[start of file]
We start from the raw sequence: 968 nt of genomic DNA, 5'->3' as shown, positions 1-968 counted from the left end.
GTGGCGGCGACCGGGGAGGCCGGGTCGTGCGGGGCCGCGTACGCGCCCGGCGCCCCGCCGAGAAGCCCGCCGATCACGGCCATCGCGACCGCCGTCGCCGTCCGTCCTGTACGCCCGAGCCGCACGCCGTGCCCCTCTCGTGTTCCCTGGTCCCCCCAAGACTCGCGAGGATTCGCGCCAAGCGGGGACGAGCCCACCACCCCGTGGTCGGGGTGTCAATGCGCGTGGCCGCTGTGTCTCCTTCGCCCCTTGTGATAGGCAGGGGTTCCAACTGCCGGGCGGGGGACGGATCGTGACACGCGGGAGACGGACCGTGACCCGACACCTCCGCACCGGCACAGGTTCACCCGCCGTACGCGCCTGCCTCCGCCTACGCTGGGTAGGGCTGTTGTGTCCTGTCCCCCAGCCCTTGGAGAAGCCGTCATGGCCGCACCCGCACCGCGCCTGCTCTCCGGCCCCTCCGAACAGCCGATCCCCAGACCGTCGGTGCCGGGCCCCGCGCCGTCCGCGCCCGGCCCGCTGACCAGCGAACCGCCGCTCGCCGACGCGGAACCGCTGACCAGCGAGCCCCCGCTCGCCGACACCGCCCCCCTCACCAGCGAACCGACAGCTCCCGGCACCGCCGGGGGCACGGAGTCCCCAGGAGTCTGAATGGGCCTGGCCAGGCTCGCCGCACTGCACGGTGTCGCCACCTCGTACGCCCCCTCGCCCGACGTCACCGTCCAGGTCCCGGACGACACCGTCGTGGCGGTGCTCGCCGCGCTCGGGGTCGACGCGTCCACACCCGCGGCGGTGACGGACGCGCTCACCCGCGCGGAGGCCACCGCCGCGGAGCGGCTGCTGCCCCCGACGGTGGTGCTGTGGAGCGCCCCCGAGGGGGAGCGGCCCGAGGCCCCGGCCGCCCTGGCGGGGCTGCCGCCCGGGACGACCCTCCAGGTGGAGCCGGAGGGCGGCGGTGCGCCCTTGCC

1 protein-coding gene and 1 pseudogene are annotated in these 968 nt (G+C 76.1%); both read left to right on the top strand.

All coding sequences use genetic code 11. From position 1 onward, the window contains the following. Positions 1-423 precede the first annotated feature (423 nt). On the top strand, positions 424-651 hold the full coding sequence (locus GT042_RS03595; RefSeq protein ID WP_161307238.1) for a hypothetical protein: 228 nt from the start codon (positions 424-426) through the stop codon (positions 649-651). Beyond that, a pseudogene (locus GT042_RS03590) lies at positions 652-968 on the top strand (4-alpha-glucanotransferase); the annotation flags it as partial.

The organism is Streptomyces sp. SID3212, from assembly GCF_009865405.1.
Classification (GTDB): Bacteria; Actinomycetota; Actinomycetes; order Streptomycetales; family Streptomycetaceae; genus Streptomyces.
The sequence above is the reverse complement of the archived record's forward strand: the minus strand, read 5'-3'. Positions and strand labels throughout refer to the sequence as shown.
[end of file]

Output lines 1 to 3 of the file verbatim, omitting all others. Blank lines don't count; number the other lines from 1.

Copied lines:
We start from the raw sequence: 968 nt of genomic DNA, 5'->3' as shown, positions 1-968 counted from the left end.
GTGGCGGCGACCGGGGAGGCCGGGTCGTGCGGGGCCGCGTACGCGCCCGGCGCCCCGCCGAGAAGCCCGCCGATCACGGCCATCGCGACCGCCGTCGCCGTCCGTCCTGTACGCCCGAGCCGCACGCCGTGCCCCTCTCGTGTTCCCTGGTCCCCCCAAGACTCGCGAGGATTCGCGCCAAGCGGGGACGAGCCCACCACCCCGTGGTCGGGGTGTCAATGCGCGTGGCCGCTGTGTCTCCTTCGCCCCTTGTGATAGGCAGGGGTTCCAACTGCCGGGCGGGGGACGGATCGTGACACGCGGGAGACGGACCGTGACCCGACACCTCCGCACCGGCACAGGTTCACCCGCCGTACGCGCCTGCCTCCGCCTACGCTGGGTAGGGCTGTTGTGTCCTGTCCCCCAGCCCTTGGAGAAGCCGTCATGGCCGCACCCGCACCGCGCCTGCTCTCCGGCCCCTCCGAACAGCCGATCCCCAGACCGTCGGTGCCGGGCCCCGCGCCGTCCGCGCCCGGCCCGCTGACCAGCGAACCGCCGCTCGCCGACGCGGAACCGCTGACCAGCGAGCCCCCGCTCGCCGACACCGCCCCCCTCACCAGCGAACCGACAGCTCCCGGCACCGCCGGGGGCACGGAGTCCCCAGGAGTCTGAATGGGCCTGGCCAGGCTCGCCGCACTGCACGGTGTCGCCACCTCGTACGCCCCCTCGCCCGACGTCACCGTCCAGGTCCCGGACGACACCGTCGTGGCGGTGCTCGCCGCGCTCGGGGTCGACGCGTCCACACCCGCGGCGGTGACGGACGCGCTCACCCGCGCGGAGGCCACCGCCGCGGAGCGGCTGCTGCCCCCGACGGTGGTGCTGTGGAGCGCCCCCGAGGGGGAGCGGCCCGAGGCCCCGGCCGCCCTGGCGGGGCTGCCGCCCGGGACGACCCTCCAGGTGGAGCCGGAGGGCGGCGGTGCGCCCTTGCC

1 protein-coding gene and 1 pseudogene are annotated in these 968 nt (G+C 76.1%); both read left to right on the top strand.